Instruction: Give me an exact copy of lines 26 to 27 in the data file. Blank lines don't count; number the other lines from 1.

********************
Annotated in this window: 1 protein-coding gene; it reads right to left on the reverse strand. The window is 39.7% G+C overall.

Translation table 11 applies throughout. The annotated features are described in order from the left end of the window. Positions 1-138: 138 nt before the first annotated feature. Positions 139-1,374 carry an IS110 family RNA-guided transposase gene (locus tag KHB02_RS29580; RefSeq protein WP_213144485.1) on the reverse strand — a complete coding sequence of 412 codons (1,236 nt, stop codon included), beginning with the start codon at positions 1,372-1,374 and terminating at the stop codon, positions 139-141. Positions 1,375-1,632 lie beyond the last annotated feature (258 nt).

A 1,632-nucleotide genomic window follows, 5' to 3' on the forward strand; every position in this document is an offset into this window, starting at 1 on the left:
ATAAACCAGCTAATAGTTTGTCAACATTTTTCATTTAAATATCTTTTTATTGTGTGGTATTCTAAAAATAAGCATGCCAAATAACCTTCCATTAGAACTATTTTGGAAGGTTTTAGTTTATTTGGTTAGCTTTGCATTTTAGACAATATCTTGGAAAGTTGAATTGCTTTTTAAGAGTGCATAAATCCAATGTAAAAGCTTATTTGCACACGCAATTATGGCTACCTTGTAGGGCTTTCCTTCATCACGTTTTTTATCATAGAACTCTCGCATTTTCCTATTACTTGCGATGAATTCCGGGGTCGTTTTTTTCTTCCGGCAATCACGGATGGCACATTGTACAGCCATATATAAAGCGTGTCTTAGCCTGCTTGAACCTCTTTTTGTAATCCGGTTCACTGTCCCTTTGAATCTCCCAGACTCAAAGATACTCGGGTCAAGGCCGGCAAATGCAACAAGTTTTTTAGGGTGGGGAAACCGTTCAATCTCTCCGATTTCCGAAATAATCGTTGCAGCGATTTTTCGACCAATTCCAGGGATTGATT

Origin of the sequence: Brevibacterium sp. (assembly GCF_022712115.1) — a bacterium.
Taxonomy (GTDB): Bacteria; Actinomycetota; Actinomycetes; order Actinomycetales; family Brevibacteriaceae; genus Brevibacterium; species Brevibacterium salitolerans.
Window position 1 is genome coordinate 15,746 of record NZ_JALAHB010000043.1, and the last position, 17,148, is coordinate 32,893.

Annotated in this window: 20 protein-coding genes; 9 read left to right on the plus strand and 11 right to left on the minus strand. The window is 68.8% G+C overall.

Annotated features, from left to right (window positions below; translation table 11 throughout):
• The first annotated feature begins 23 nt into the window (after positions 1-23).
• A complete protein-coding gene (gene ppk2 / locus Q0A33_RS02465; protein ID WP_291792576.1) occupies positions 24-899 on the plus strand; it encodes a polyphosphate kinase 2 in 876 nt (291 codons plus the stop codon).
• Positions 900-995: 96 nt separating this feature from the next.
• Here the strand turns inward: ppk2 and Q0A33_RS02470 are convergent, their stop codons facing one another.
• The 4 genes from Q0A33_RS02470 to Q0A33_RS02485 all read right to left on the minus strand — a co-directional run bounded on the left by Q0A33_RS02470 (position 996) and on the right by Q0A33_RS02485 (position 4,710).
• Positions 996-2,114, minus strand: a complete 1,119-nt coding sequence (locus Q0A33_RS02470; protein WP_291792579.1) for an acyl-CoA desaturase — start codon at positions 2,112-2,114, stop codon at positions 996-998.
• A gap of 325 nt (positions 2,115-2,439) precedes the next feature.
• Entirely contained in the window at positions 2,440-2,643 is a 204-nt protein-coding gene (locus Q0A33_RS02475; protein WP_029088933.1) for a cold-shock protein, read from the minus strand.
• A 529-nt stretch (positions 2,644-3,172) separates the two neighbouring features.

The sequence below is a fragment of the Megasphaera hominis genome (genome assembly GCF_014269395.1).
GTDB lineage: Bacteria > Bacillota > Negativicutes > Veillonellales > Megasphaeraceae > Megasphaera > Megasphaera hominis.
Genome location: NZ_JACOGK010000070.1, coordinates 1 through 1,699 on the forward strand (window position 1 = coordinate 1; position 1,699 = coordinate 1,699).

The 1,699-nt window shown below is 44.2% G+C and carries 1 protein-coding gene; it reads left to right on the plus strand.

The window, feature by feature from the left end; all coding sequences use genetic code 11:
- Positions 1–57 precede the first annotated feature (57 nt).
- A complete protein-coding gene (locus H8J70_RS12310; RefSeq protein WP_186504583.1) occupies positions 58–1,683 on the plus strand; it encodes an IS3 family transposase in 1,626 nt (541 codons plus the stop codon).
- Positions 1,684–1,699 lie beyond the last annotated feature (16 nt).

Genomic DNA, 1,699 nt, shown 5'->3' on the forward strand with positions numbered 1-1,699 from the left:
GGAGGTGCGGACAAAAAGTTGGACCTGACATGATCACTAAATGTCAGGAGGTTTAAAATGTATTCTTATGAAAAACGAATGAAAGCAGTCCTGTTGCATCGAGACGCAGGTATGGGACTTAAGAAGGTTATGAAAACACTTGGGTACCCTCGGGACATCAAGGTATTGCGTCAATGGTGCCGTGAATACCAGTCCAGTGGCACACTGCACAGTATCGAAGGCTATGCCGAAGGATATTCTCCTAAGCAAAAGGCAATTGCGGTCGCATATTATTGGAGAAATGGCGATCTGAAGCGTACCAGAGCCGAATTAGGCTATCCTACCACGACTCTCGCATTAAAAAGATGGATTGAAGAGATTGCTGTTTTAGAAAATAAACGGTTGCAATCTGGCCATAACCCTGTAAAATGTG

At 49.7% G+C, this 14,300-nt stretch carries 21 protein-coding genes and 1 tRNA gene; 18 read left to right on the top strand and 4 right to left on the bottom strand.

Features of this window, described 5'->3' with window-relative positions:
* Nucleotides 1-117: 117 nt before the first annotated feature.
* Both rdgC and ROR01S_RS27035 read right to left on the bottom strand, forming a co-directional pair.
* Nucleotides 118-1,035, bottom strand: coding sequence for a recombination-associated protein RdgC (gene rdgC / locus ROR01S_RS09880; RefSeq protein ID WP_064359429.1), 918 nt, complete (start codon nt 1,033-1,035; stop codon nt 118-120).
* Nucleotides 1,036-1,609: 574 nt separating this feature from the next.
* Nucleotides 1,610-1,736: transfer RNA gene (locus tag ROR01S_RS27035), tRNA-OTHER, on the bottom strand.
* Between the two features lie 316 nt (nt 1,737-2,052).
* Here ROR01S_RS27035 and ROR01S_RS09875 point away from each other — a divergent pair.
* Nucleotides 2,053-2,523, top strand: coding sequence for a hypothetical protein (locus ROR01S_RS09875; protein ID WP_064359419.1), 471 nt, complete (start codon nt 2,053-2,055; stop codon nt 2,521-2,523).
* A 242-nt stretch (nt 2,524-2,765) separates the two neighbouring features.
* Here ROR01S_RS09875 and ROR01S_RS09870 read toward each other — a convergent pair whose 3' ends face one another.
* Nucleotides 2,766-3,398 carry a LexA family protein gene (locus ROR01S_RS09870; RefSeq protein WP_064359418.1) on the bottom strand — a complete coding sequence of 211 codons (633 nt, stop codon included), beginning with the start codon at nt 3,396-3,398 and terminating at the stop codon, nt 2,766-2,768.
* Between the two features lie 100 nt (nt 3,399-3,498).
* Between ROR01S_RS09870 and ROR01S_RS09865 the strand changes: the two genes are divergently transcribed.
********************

- Positions 1,684–1,699 lie beyond the last annotated feature (16 nt).

Genomic DNA, 1,699 nt, shown 5'->3' on the forward strand with positions numbered 1-1,699 from the left: